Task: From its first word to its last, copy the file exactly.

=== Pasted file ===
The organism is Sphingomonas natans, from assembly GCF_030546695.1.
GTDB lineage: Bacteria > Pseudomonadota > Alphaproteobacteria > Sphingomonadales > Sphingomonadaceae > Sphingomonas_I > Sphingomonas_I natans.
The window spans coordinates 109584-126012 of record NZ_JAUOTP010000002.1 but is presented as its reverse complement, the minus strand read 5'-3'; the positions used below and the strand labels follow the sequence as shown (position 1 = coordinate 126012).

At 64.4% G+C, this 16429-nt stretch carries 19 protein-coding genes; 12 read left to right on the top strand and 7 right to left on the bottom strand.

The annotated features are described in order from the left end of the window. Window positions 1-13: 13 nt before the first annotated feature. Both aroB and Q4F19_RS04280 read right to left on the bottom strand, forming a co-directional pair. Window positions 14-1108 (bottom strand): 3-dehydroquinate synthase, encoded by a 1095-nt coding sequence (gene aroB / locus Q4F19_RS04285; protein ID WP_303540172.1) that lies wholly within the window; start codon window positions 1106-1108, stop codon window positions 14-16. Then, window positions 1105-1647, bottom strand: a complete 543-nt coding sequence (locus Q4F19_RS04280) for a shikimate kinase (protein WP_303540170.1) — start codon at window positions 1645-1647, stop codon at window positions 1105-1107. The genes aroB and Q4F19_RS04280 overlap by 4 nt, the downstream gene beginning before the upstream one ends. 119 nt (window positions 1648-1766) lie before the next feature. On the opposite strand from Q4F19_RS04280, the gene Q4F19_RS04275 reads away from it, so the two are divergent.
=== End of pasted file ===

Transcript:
The organism is Sphingomonas natans, from assembly GCF_030546695.1.
GTDB lineage: Bacteria > Pseudomonadota > Alphaproteobacteria > Sphingomonadales > Sphingomonadaceae > Sphingomonas_I > Sphingomonas_I natans.
The window spans coordinates 109584-126012 of record NZ_JAUOTP010000002.1 but is presented as its reverse complement, the minus strand read 5'-3'; the positions used below and the strand labels follow the sequence as shown (position 1 = coordinate 126012).

At 64.4% G+C, this 16429-nt stretch carries 19 protein-coding genes; 12 read left to right on the top strand and 7 right to left on the bottom strand.

The annotated features are described in order from the left end of the window. Window positions 1-13: 13 nt before the first annotated feature. Both aroB and Q4F19_RS04280 read right to left on the bottom strand, forming a co-directional pair. Window positions 14-1108 (bottom strand): 3-dehydroquinate synthase, encoded by a 1095-nt coding sequence (gene aroB / locus Q4F19_RS04285; protein ID WP_303540172.1) that lies wholly within the window; start codon window positions 1106-1108, stop codon window positions 14-16. Then, window positions 1105-1647, bottom strand: a complete 543-nt coding sequence (locus Q4F19_RS04280) for a shikimate kinase (protein WP_303540170.1) — start codon at window positions 1645-1647, stop codon at window positions 1105-1107. The genes aroB and Q4F19_RS04280 overlap by 4 nt, the downstream gene beginning before the upstream one ends. 119 nt (window positions 1648-1766) lie before the next feature. On the opposite strand from Q4F19_RS04280, the gene Q4F19_RS04275 reads away from it, so the two are divergent.